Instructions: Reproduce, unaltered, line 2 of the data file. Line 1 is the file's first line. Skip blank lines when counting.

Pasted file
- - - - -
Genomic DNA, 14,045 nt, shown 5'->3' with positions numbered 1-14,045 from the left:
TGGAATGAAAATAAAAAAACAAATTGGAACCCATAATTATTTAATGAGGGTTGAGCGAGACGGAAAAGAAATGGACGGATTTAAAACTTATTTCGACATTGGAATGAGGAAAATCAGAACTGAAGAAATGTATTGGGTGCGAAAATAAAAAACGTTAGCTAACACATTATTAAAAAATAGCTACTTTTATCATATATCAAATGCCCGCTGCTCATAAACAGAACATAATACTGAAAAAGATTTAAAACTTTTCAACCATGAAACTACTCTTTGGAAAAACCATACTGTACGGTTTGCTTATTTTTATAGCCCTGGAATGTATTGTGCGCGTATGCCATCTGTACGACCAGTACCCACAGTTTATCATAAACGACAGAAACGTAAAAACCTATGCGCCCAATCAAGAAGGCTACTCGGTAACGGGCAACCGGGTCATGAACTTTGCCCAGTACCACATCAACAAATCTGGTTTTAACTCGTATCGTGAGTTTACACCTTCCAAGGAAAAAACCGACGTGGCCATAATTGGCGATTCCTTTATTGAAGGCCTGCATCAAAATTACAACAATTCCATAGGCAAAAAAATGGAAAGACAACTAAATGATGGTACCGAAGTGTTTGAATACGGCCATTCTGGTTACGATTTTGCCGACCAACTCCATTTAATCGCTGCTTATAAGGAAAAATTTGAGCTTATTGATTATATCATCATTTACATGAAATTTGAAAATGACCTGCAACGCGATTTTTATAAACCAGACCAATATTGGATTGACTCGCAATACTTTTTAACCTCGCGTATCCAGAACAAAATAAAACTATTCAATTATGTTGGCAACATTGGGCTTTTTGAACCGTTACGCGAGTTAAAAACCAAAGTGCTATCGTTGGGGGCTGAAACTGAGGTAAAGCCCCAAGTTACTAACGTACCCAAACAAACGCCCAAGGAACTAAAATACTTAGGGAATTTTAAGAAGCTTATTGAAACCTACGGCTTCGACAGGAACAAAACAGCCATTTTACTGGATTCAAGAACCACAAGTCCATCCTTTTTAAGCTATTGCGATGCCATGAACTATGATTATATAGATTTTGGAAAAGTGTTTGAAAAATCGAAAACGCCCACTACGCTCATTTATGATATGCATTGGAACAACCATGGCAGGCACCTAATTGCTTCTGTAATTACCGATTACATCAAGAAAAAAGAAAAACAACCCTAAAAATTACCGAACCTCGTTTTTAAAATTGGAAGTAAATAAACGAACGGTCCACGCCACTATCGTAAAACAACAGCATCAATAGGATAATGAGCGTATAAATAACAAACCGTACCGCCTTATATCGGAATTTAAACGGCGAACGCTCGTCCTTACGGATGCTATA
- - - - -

TGGAATGAAAATAAAAAAACAAATTGGAACCCATAATTATTTAATGAGGGTTGAGCGAGACGGAAAAGAAATGGACGGATTTAAAACTTATTTCGACATTGGAATGAGGAAAATCAGAACTGAAGAAATGTATTGGGTGCGAAAATAAAAAACGTTAGCTAACACATTATTAAAAAATAGCTACTTTTATCATATATCAAATGCCCGCTGCTCATAAACAGAACATAATACTGAAAAAGATTTAAAACTTTTCAACCATGAAACTACTCTTTGGAAAAACCATACTGTACGGTTTGCTTATTTTTATAGCCCTGGAATGTATTGTGCGCGTATGCCATCTGTACGACCAGTACCCACAGTTTATCATAAACGACAGAAACGTAAAAACCTATGCGCCCAATCAAGAAGGCTACTCGGTAACGGGCAACCGGGTCATGAACTTTGCCCAGTACCACATCAACAAATCTGGTTTTAACTCGTATCGTGAGTTTACACCTTCCAAGGAAAAAACCGACGTGGCCATAATTGGCGATTCCTTTATTGAAGGCCTGCATCAAAATTACAACAATTCCATAGGCAAAAAAATGGAAAGACAACTAAATGATGGTACCGAAGTGTTTGAATACGGCCATTCTGGTTACGATTTTGCCGACCAACTCCATTTAATCGCTGCTTATAAGGAAAAATTTGAGCTTATTGATTATATCATCATTTACATGAAATTTGAAAATGACCTGCAACGCGATTTTTATAAACCAGACCAATATTGGATTGACTCGCAATACTTTTTAACCTCGCGTATCCAGAACAAAATAAAACTATTCAATTATGTTGGCAACATTGGGCTTTTTGAACCGTTACGCGAGTTAAAAACCAAAGTGCTATCGTTGGGGGCTGAAACTGAGGTAAAGCCCCAAGTTACTAACGTACCCAAACAAACGCCCAAGGAACTAAAATACTTAGGGAATTTTAAGAAGCTTATTGAAACCTACGGCTTCGACAGGAACAAAACAGCCATTTTACTGGATTCAAGAACCACAAGTCCATCCTTTTTAAGCTATTGCGATGCCATGAACTATGATTATATAGATTTTGGAAAAGTGTTTGAAAAATCGAAAACGCCCACTACGCTCATTTATGATATGCATTGGAACAACCATGGCAGGCACCTAATTGCTTCTGTAATTACCGATTACATCAAGAAAAAAGAAAAACAACCCTAAAAATTACCGAACCTCGTTTTTAAAATTGGAAGTAAATAAACGAACGGTCCACGCCACTATCGTAAAACAACAGCATCAATAGGATAATGAGCGTATAAATAACAAACCGTACCGCCTTATATCGGAATTTAAACGGCGAACGCTCGTCCTTACGGATGCTATA